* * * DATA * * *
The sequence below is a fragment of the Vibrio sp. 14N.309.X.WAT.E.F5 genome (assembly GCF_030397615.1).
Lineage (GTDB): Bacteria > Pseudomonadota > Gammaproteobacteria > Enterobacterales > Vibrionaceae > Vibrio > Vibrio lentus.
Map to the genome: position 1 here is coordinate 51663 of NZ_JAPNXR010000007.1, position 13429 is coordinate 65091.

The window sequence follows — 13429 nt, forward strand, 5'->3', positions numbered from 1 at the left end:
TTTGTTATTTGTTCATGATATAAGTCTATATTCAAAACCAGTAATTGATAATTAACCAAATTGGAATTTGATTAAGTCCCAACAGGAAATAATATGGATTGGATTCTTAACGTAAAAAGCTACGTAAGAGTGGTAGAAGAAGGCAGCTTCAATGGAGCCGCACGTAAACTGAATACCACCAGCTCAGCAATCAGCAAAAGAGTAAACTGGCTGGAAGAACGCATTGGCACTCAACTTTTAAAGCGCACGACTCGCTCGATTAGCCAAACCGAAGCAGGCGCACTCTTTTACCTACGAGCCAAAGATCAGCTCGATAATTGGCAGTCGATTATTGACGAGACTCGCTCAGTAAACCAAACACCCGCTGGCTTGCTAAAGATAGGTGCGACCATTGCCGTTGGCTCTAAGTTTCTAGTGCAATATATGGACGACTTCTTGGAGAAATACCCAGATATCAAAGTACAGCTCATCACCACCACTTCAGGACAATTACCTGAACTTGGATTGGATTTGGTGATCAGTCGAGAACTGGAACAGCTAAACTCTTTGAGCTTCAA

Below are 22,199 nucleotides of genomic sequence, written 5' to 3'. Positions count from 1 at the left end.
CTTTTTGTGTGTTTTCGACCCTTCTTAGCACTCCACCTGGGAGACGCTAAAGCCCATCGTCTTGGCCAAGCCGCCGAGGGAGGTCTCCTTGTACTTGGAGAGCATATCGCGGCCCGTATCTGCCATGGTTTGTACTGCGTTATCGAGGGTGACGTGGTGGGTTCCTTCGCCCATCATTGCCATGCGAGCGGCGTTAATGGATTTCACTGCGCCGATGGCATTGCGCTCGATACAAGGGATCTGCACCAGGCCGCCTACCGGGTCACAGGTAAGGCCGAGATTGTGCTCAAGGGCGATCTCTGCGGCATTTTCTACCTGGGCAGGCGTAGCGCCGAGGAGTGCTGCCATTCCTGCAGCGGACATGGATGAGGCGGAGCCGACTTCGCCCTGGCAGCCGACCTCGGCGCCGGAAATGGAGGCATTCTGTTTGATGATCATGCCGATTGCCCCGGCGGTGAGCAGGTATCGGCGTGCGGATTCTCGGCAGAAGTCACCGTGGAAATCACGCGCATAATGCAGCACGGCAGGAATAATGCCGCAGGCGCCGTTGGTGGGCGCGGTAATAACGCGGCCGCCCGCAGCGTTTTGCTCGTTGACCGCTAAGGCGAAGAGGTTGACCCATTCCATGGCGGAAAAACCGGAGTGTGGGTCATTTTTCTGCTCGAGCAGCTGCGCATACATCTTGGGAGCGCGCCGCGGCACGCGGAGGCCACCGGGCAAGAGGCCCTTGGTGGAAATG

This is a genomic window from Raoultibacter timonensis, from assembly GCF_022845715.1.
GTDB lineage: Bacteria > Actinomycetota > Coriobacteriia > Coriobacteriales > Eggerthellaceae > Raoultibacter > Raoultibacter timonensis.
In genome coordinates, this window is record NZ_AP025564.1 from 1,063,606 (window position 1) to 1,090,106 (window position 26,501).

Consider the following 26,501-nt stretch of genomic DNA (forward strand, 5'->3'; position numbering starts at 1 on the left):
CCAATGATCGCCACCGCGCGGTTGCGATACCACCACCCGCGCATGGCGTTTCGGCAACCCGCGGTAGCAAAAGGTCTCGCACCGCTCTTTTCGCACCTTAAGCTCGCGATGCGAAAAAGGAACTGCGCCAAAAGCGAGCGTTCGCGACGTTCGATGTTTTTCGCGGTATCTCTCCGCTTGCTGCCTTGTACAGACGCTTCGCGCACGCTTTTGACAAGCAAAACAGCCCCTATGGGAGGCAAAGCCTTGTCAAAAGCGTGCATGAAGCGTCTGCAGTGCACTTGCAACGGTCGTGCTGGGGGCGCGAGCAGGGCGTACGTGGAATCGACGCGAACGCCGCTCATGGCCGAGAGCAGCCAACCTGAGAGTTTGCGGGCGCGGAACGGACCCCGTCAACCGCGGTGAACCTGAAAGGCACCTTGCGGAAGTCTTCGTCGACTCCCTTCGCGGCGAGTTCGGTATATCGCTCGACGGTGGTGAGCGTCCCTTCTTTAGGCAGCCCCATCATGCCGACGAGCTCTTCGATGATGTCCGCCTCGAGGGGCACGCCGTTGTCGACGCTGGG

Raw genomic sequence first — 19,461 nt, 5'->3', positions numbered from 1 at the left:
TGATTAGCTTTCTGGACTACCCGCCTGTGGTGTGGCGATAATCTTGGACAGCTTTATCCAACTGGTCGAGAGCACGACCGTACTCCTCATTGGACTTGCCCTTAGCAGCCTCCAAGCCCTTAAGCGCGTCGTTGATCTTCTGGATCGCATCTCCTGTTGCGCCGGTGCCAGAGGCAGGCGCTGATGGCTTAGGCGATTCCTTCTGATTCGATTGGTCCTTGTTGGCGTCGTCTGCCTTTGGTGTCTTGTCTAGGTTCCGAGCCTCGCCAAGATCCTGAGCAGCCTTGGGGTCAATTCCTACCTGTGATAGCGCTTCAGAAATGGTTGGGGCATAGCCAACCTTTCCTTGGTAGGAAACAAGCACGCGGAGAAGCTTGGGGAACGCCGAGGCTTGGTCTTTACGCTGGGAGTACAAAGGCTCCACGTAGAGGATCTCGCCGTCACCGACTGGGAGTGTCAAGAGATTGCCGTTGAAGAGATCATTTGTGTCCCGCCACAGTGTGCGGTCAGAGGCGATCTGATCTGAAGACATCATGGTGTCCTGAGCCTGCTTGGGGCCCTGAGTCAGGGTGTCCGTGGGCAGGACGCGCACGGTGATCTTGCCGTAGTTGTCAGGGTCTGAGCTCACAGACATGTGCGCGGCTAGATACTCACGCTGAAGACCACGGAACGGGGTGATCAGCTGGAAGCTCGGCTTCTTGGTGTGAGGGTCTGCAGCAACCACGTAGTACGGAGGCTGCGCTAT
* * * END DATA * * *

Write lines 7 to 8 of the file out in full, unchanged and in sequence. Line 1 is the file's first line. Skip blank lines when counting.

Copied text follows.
CTTTTTGTGTGTTTTCGACCCTTCTTAGCACTCCACCTGGGAGACGCTAAAGCCCATCGTCTTGGCCAAGCCGCCGAGGGAGGTCTCCTTGTACTTGGAGAGCATATCGCGGCCCGTATCTGCCATGGTTTGTACTGCGTTATCGAGGGTGACGTGGTGGGTTCCTTCGCCCATCATTGCCATGCGAGCGGCGTTAATGGATTTCACTGCGCCGATGGCATTGCGCTCGATACAAGGGATCTGCACCAGGCCGCCTACCGGGTCACAGGTAAGGCCGAGATTGTGCTCAAGGGCGATCTCTGCGGCATTTTCTACCTGGGCAGGCGTAGCGCCGAGGAGTGCTGCCATTCCTGCAGCGGACATGGATGAGGCGGAGCCGACTTCGCCCTGGCAGCCGACCTCGGCGCCGGAAATGGAGGCATTCTGTTTGATGATCATGCCGATTGCCCCGGCGGTGAGCAGGTATCGGCGTGCGGATTCTCGGCAGAAGTCACCGTGGAAATCACGCGCATAATGCAGCACGGCAGGAATAATGCCGCAGGCGCCGTTGGTGGGCGCGGTAATAACGCGGCCGCCCGCAGCGTTTTGCTCGTTGACCGCTAAGGCGAAGAGGTTGACCCATTCCATGGCGGAAAAACCGGAGTGTGGGTCATTTTTCTGCTCGAGCAGCTGCGCATACATCTTGGGAGCGCGCCGCGGCACGCGGAGGCCACCGGGCAAGAGGCCCTTGGTGGAAATG

This is a genomic window from Raoultibacter timonensis, from assembly GCF_022845715.1.